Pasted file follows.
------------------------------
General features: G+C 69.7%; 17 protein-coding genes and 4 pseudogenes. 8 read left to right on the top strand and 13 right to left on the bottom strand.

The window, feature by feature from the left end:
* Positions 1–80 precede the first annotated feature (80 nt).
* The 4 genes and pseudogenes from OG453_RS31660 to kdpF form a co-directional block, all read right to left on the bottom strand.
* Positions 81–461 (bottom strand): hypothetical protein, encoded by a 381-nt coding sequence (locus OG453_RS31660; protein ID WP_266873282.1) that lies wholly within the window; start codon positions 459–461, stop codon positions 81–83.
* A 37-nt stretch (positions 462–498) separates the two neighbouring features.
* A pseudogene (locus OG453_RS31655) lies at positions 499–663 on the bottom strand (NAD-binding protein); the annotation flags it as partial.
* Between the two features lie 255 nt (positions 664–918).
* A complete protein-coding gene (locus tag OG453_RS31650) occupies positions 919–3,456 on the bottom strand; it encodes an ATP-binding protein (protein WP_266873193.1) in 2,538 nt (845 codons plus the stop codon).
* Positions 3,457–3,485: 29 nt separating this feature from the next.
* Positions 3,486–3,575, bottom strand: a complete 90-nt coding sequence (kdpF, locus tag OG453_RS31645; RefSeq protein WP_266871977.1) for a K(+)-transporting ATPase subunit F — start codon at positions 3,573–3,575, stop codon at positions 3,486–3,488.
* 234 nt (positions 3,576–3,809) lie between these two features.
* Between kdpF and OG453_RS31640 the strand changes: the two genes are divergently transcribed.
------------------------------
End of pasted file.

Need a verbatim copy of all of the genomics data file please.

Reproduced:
General features: G+C 69.7%; 17 protein-coding genes and 4 pseudogenes. 8 read left to right on the top strand and 13 right to left on the bottom strand.

The window, feature by feature from the left end:
* Positions 1–80 precede the first annotated feature (80 nt).
* The 4 genes and pseudogenes from OG453_RS31660 to kdpF form a co-directional block, all read right to left on the bottom strand.
* Positions 81–461 (bottom strand): hypothetical protein, encoded by a 381-nt coding sequence (locus OG453_RS31660; protein ID WP_266873282.1) that lies wholly within the window; start codon positions 459–461, stop codon positions 81–83.
* A 37-nt stretch (positions 462–498) separates the two neighbouring features.
* A pseudogene (locus OG453_RS31655) lies at positions 499–663 on the bottom strand (NAD-binding protein); the annotation flags it as partial.
* Between the two features lie 255 nt (positions 664–918).
* A complete protein-coding gene (locus tag OG453_RS31650) occupies positions 919–3,456 on the bottom strand; it encodes an ATP-binding protein (protein WP_266873193.1) in 2,538 nt (845 codons plus the stop codon).
* Positions 3,457–3,485: 29 nt separating this feature from the next.
* Positions 3,486–3,575, bottom strand: a complete 90-nt coding sequence (kdpF, locus tag OG453_RS31645; RefSeq protein WP_266871977.1) for a K(+)-transporting ATPase subunit F — start codon at positions 3,573–3,575, stop codon at positions 3,486–3,488.
* 234 nt (positions 3,576–3,809) lie between these two features.
* Between kdpF and OG453_RS31640 the strand changes: the two genes are divergently transcribed.